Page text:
Objectives To identify the incidence rate and determinants of acute poisoning among children (1–60 months old) of employed mothers.
Method A study was conducted at the poisoning unit of a university hospital. The studied children were from both rural and urban areas, were a mix of boys and girls, did not suffer from any mental disabilities, were aged between 1 month old to 60 months old, and were of Egyptian nationality. Data was collected by using a clinical examination form and a questionnaire. All parents/carers of the studied children were interviewed as well. Clinical assessment of the children included: general health conditions; AVPU (alert, respond to verbal stimuli, respond to painful stimuli, unconsciousness); and clinical examinations.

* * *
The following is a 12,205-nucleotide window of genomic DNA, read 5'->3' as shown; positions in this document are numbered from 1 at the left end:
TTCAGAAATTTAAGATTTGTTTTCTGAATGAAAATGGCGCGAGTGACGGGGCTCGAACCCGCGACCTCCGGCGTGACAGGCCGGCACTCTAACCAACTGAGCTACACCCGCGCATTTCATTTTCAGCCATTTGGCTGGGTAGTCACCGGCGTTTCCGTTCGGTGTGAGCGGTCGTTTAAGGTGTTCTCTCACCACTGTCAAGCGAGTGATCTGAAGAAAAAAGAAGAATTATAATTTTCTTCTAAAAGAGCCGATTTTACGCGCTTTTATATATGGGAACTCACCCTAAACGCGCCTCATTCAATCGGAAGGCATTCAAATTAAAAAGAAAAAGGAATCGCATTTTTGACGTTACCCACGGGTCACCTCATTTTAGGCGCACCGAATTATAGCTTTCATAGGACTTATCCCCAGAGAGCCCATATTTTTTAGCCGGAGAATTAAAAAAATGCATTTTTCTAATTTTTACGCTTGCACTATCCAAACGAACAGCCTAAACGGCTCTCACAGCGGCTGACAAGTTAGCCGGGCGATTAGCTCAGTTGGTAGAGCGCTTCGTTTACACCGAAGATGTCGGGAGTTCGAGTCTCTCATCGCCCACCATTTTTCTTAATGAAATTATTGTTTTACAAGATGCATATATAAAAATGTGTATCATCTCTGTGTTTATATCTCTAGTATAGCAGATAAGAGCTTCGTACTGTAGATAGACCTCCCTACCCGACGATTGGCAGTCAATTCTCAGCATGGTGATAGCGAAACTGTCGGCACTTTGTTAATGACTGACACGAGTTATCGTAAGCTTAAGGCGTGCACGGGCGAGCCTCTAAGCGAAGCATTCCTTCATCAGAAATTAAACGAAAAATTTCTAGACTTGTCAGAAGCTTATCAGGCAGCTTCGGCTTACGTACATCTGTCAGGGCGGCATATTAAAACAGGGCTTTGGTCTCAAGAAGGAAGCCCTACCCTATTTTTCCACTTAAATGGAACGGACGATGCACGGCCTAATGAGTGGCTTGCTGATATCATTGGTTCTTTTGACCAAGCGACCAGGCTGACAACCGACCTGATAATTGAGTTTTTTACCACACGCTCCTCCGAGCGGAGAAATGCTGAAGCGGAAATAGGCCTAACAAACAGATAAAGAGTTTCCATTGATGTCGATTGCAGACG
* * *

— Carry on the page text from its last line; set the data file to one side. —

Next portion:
Results 18.5% of total admissions were children (1–60 months old), 62.5% were males, 83.3% did not attend nursery, 79.9% were from urban areas, 33% of mothers were illiterate, and 60.2% of poisonings were due to household products. Kerosene alone was implicated in 24.3% of all cases; 37.4% of cases took place in the kitchen; 47.4% of cases were poisoned during the period between 8am and 4pm, and 65.4% reached the poisoning unit within 2 to 4 h of accidental poisoning. Risk factors among the studied children were ordered by stepwise regression analysis as the following: non employed mothers; children who did not attend nursery; children of the male gender; and the education and literacy level of their mothers.
Conclusions Children of non employed mothers are at more risk for acute poisoning.